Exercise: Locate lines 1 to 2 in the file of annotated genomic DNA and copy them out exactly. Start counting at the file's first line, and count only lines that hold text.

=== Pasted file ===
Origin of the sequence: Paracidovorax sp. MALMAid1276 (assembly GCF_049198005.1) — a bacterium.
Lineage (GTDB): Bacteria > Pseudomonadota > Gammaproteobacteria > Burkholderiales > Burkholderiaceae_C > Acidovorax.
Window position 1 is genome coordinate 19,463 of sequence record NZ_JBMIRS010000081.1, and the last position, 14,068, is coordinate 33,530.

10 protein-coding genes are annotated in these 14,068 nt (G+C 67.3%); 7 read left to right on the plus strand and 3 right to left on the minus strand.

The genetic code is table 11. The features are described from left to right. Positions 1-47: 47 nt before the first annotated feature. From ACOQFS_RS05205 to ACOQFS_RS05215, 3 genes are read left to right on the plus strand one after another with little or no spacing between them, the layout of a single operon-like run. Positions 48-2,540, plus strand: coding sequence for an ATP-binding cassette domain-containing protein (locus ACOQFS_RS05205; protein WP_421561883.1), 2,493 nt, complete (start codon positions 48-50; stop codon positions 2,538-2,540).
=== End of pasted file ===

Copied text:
Origin of the sequence: Paracidovorax sp. MALMAid1276 (assembly GCF_049198005.1) — a bacterium.
Lineage (GTDB): Bacteria > Pseudomonadota > Gammaproteobacteria > Burkholderiales > Burkholderiaceae_C > Acidovorax.